How Games Inspire Breakthrough Thinking—And How Publishing Can Benefit
Do me a favor. Peer at the game-like iconography of your iPhone. If you do you might recognize it as reminiscent of old video games like "Pac-Man" and "Space Invaders." Notice that when you poke an icon with your finger the program gradually fills up the screen with a dash of color. That's a game mechanic. It offers a sense of anticipation - Voila! Email! - and triggers the release of dopamine, a hormone in the brain that encourages us to explore and try new things, and rewards us when we learn. Since we like the feeling we get when our brains are awash in it, we'll do whatever it takes to get it, over and over. We also miss it in the event we run low. That's when our cravings are dashed and we experience disappointment. You find out you didn't make the swim team, your boss didn't approve your raise, or your local bakery ran out of your favorite chocolate chip muffin. Video and computer games, as well as slot machines, are particularly good dopamine generators. In fact, video games uncork almost double the levels experienced by humans at rest. They provide "threshold effects," in which prizes or level changes are dribbled out to keep us hooked. It's the same system that drives compulsive gamblers and cocaine addicts.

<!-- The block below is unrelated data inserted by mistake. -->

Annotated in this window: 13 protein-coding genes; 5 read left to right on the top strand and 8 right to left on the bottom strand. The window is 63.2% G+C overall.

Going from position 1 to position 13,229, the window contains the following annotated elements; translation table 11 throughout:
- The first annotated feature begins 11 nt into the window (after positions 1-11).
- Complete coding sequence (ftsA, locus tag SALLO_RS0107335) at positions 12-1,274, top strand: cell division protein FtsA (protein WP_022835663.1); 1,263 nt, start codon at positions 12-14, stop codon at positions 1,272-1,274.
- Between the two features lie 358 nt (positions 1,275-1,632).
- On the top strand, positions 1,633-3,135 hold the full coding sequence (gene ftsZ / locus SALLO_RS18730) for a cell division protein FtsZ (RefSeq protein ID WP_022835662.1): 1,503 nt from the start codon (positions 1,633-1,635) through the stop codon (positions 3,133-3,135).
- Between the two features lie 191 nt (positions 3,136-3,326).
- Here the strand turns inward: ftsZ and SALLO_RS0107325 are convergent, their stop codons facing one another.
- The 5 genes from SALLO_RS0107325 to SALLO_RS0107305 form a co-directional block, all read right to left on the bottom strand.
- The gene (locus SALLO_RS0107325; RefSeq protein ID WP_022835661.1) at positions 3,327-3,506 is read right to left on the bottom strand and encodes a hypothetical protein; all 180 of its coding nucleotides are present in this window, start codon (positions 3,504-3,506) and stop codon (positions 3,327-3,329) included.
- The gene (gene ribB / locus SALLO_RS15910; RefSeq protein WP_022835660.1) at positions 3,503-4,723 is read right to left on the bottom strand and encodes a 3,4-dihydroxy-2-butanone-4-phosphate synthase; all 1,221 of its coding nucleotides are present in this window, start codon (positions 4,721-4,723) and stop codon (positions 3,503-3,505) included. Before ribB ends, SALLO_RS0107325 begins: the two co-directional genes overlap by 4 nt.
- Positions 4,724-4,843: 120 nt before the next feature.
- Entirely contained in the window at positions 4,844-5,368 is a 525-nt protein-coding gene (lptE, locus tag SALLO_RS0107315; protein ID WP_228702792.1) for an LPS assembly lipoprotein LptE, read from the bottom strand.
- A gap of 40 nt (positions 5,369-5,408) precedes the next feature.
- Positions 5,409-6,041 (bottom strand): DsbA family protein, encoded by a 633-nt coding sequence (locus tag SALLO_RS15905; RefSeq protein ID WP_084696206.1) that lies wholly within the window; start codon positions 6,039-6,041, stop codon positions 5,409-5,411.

What's more, good game design offers a user constant learning. You didn't receive a manual with your iPhone did you? Instead, you probably could use it right out of the box. It's intuitive. Just by looking at it you knew what to do. That's good design, and has become a trend in consumer electronics. But the reason it works is because it owes a lot to games. Video game players don't receive manuals with Grand Theft Auto or Sim City either. They start playing and as part of the playing process they learn as they go.